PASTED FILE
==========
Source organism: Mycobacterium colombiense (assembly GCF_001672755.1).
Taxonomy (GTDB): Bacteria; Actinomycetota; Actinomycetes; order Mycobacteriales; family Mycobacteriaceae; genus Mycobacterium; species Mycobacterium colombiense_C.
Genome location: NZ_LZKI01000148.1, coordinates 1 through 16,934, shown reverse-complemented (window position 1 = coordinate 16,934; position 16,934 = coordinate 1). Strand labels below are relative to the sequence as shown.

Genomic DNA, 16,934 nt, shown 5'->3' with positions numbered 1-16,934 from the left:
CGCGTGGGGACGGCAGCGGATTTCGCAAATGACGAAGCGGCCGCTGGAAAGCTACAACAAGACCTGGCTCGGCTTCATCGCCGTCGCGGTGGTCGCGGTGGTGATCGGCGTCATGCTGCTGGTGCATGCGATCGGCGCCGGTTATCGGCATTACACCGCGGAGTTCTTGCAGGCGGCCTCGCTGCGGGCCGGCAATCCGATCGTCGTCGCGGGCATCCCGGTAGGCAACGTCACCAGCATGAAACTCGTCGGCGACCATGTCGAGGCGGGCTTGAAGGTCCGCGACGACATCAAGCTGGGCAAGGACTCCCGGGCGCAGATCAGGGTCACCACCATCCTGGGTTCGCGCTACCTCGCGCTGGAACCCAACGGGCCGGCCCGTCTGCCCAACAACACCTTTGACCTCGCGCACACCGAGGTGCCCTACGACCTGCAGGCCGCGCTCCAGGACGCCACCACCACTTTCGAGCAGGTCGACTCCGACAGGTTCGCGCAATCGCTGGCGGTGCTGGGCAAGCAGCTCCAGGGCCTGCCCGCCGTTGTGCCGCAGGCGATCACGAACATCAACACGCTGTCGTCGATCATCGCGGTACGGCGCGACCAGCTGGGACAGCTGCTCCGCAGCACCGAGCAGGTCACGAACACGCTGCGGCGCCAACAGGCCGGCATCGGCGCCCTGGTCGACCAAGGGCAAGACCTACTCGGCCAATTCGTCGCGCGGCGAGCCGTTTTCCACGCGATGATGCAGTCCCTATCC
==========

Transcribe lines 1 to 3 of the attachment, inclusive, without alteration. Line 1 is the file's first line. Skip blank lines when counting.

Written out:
Source organism: Mycobacterium colombiense (assembly GCF_001672755.1).
Taxonomy (GTDB): Bacteria; Actinomycetota; Actinomycetes; order Mycobacteriales; family Mycobacteriaceae; genus Mycobacterium; species Mycobacterium colombiense_C.
Genome location: NZ_LZKI01000148.1, coordinates 1 through 16,934, shown reverse-complemented (window position 1 = coordinate 16,934; position 16,934 = coordinate 1). Strand labels below are relative to the sequence as shown.